As a nation, there are many other instruments of politics that can be employed to achieve a political aim, i.e. to impose your will on others. For example, 2 days after Iraqi military forces invaded Kuwait, Europe and Japan imposed trade embargoes on Iraqi oil11. United Nations then place trade embargo and financial sanctions against Iraq12. This is utilising economy as a tool to arrive at a peaceful resolution in Iraq.

9 MCDP 1: Warfighting, pp4 10 Participation in gulf war includes provision of aid, money, support, and not just provision of military forces 11 Frederick Kirkland, OAM, J.P, Operation DAMASK: The Gulf War, Iraq-Kuwait, 1990 1991, (MacArther Press, 1991), pp 14 12 The History Place. (no date). President George Bush Announcing War Against Iraq, [online], available: http://www.historyplace.com/speeches/bush-war.htm [2009 Mar 19]

While there is a wide array of instruments that a nation power can employ to force an outcome, this essay will focus from 3 perspective: economic, social and psychological means13.

ECONOMIC CONSIDERATIONS The international community tried to use the economy means to drive the Iraqi Military Forces out of Kuwait through imposing trade embargoes and financial sanctions. This is a employing economy as a means to derive at an outcome. Indeed, this is also one of the main consideration, if not the most important one, for a country to participate or not to participate in the Gulf War.

War Costs. There are a few costs versus benefits that a country need to consider. Participation in the war would inevitably incur war costs. It would be difficult to predict how long the first Gulf War will last. Although Operation Desert Storm lasted only 100 hours, Operation Iraqi Freedom/ Enduring Freedom OIF/OEF), has already been ongoing since October 2001 - a war which many wondered if it could ever be won. No one, not even the United States government, with its intelligence agencies such as the CIA, would have predicted OIF/OEF to be a long war, especially so since the Coalition steam-rolled the Iraqi forces in the first Gulf War. The long war has cost the United States Government USD $368 billion14, a bill many countries cannot afford.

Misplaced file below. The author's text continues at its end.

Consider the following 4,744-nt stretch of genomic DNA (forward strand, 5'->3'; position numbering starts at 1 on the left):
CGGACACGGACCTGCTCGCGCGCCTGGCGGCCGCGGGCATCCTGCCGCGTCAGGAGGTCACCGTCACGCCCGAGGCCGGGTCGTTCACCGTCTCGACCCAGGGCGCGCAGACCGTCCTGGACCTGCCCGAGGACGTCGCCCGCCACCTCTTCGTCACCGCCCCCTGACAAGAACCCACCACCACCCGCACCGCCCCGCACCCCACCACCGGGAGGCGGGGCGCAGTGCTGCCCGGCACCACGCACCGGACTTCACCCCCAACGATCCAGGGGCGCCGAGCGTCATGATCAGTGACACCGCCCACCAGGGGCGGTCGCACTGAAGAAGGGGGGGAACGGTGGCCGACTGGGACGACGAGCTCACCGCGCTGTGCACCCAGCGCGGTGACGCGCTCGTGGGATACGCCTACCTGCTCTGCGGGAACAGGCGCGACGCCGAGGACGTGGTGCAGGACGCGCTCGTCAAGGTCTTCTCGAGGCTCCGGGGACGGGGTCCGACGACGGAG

13 MCDP 1: Warfighting, pp26 14 Amy Belasco (Sept 2006), The Cost of Iraq, Afghanistan, and Other Global War on Terror Operations Since 9/11 [online]. Available: http://zfacts.com/p/272.html [2009 Mar 17]

Besides the pure war cost, nations also need to consider the second order implications to the economy. Take Canada for example. United States and Canada signed the Canada-United States Free Trade Agreement (CUSFTA)15 in 1998 and eliminated all tariffs, and established a framework for cross flow trading between the 2 countries. At the time of Operation Desert Shield/Storm, United States imports contributed to C$167.38 billion16 (25% of Canadian GDP in 1990). 5 years later, CUSFTA was replaced by NAFTA, and created nearly C$500 billion for the Canadian economy16.

Had the Canadian government decided not to join the Gulf War, it could be postulated that, if United States-Canada relationship sour in the future, the United States government would decrease their trade agreements with the Canadians due to their participation, or the lack of it, in the Gulf War. Price of oil. While the real reason for Saddam's invasion of Kuwait was the topic of much debate, it can be largely agreed that it was driven by Iraq's ailing economy. The Iran-Iraq was has depleted much of Iraq's finances, and

Saddam began demanding money from other Arab states. Amongst other issues, he also accused Kuwait and United Arab Emirates (UAE) of over producing crude oil. With mass production of a commodity in the market,

15 Government of Cananda, (May 2007), 1994, North America Free trade Agreement [online]. Available: http://www.canadianeconomy.gc.ca/English/economy/1994NAFTA.html [2009 Mar 22] 16 Thayer Watkins, San Jose State University Department of Economics, The Gross Domestic Product of Canada 1968 2005 [online], Available: http://www.sjsu.edu/faculty/watkins/canadagdp.htm [2009 Mar 22]

inevitably, the price will be lowered. This profit margin for crude oil decreases, and Iraqi remains poor (See Figure 317).

Figure 3: Nominal Dollars of Crude Oil per Barrel. Notice the dip in crude oil prices immediately after Iran-Iraq war (1998) and early months of 1990, prior to Iraq's invasion in Kuwait.

Saddam's intent was to control more oil fields, thereby and controlling (and increasing) the price of crude oil per barrel. Many countries depended on such fossil fuel and its by products as a source of energy. Hence, driven by fear of Saddam Hussein controlling more oil fields and increasing price of crude oil, countries felt compelled to prevent such a phenomenon from happening.

17 James L. Williams (Sept 2009), Index of http://www.wtrg.com/oil_graphs/PAPRPOP.gif [2009 Mar 22]

Oil

Graph

[online].Available:

SOCIAL CONSIDERATIONS

Coerced to act.

The sudden invasion of Kuwait caused an up-roar in the

international community. As a member of the United Nations (UN), countries need to contribute and maintain or restore international peace and security18. This could be driven out of social pressure from the other members of the United Nations. Many countries also participated in Operation Desert Shield/Storm not via military actions, such as sending its troops or equipment, but by contributing food, money, medical aid etc.